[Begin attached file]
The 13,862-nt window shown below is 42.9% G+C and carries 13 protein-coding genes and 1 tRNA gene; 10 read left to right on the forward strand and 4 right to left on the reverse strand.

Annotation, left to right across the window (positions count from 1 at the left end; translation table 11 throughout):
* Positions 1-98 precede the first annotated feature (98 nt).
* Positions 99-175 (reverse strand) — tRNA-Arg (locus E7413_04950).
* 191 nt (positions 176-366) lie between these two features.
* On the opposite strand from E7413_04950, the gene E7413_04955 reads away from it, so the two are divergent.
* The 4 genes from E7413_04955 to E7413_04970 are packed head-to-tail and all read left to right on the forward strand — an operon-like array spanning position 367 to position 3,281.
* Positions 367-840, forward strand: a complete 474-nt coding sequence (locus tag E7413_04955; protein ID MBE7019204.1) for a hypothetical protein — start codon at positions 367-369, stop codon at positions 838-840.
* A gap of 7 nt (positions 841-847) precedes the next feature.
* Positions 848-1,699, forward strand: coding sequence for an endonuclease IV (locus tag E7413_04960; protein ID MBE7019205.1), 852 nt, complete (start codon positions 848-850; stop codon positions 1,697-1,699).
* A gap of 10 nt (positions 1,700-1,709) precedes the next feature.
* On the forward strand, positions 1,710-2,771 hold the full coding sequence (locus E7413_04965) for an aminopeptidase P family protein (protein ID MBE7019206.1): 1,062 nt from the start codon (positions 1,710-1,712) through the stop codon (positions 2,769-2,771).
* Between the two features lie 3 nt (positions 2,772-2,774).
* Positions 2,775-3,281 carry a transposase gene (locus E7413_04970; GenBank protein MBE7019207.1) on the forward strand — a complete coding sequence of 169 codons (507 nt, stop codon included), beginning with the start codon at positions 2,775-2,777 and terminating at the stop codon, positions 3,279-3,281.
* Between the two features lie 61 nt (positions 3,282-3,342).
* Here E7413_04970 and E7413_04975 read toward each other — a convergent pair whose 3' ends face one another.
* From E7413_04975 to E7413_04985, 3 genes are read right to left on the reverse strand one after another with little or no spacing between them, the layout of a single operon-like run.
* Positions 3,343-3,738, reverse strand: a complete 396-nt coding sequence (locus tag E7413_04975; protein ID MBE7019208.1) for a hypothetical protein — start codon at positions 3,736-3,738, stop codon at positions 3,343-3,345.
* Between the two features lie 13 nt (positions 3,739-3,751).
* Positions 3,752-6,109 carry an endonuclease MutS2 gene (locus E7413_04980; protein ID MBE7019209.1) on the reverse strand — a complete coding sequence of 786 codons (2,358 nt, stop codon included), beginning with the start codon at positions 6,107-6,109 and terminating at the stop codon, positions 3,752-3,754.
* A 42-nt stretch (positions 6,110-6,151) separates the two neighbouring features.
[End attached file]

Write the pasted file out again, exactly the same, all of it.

The 13,862-nt window shown below is 42.9% G+C and carries 13 protein-coding genes and 1 tRNA gene; 10 read left to right on the forward strand and 4 right to left on the reverse strand.

Annotation, left to right across the window (positions count from 1 at the left end; translation table 11 throughout):
* Positions 1-98 precede the first annotated feature (98 nt).
* Positions 99-175 (reverse strand) — tRNA-Arg (locus E7413_04950).
* 191 nt (positions 176-366) lie between these two features.
* On the opposite strand from E7413_04950, the gene E7413_04955 reads away from it, so the two are divergent.
* The 4 genes from E7413_04955 to E7413_04970 are packed head-to-tail and all read left to right on the forward strand — an operon-like array spanning position 367 to position 3,281.
* Positions 367-840, forward strand: a complete 474-nt coding sequence (locus tag E7413_04955; protein ID MBE7019204.1) for a hypothetical protein — start codon at positions 367-369, stop codon at positions 838-840.
* A gap of 7 nt (positions 841-847) precedes the next feature.
* Positions 848-1,699, forward strand: coding sequence for an endonuclease IV (locus tag E7413_04960; protein ID MBE7019205.1), 852 nt, complete (start codon positions 848-850; stop codon positions 1,697-1,699).
* A gap of 10 nt (positions 1,700-1,709) precedes the next feature.
* On the forward strand, positions 1,710-2,771 hold the full coding sequence (locus E7413_04965) for an aminopeptidase P family protein (protein ID MBE7019206.1): 1,062 nt from the start codon (positions 1,710-1,712) through the stop codon (positions 2,769-2,771).
* Between the two features lie 3 nt (positions 2,772-2,774).
* Positions 2,775-3,281 carry a transposase gene (locus E7413_04970; GenBank protein MBE7019207.1) on the forward strand — a complete coding sequence of 169 codons (507 nt, stop codon included), beginning with the start codon at positions 2,775-2,777 and terminating at the stop codon, positions 3,279-3,281.
* Between the two features lie 61 nt (positions 3,282-3,342).
* Here E7413_04970 and E7413_04975 read toward each other — a convergent pair whose 3' ends face one another.
* From E7413_04975 to E7413_04985, 3 genes are read right to left on the reverse strand one after another with little or no spacing between them, the layout of a single operon-like run.
* Positions 3,343-3,738, reverse strand: a complete 396-nt coding sequence (locus tag E7413_04975; protein ID MBE7019208.1) for a hypothetical protein — start codon at positions 3,736-3,738, stop codon at positions 3,343-3,345.
* Between the two features lie 13 nt (positions 3,739-3,751).
* Positions 3,752-6,109 carry an endonuclease MutS2 gene (locus E7413_04980; protein ID MBE7019209.1) on the reverse strand — a complete coding sequence of 786 codons (2,358 nt, stop codon included), beginning with the start codon at positions 6,107-6,109 and terminating at the stop codon, positions 3,752-3,754.
* A 42-nt stretch (positions 6,110-6,151) separates the two neighbouring features.